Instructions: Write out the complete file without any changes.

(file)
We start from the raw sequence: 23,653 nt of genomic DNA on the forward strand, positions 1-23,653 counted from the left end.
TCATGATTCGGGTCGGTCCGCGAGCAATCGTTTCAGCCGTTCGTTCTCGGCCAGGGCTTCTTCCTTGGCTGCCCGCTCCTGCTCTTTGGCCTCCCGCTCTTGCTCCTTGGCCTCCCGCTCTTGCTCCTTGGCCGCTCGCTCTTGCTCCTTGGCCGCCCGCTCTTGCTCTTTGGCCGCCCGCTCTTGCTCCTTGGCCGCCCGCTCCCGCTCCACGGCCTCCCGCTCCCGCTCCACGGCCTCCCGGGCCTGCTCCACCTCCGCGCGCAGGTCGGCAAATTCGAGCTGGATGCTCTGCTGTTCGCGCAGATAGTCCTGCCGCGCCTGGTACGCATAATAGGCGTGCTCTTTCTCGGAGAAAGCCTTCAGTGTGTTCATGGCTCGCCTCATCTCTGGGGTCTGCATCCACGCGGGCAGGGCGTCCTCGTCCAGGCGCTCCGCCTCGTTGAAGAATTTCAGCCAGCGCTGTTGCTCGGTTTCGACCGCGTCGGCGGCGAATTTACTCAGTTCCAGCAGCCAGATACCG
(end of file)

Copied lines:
We start from the raw sequence: 23,653 nt of genomic DNA on the forward strand, positions 1-23,653 counted from the left end.
TCATGATTCGGGTCGGTCCGCGAGCAATCGTTTCAGCCGTTCGTTCTCGGCCAGGGCTTCTTCCTTGGCTGCCCGCTCCTGCTCTTTGGCCTCCCGCTCTTGCTCCTTGGCCTCCCGCTCTTGCTCCTTGGCCGCTCGCTCTTGCTCCTTGGCCGCCCGCTCTTGCTCTTTGGCCGCCCGCTCTTGCTCCTTGGCCGCCCGCTCCCGCTCCACGGCCTCCCGCTCCCGCTCCACGGCCTCCCGGGCCTGCTCCACCTCCGCGCGCAGGTCGGCAAATTCGAGCTGGATGCTCTGCTGTTCGCGCAGATAGTCCTGCCGCGCCTGGTACGCATAATAGGCGTGCTCTTTCTCGGAGAAAGCCTTCAGTGTGTTCATGGCTCGCCTCATCTCTGGGGTCTGCATCCACGCGGGCAGGGCGTCCTCGTCCAGGCGCTCCGCCTCGTTGAAGAATTTCAGCCAGCGCTGTTGCTCGGTTTCGACCGCGTCGGCGGCGAATTTACTCAGTTCCAGCAGCCAGATACCG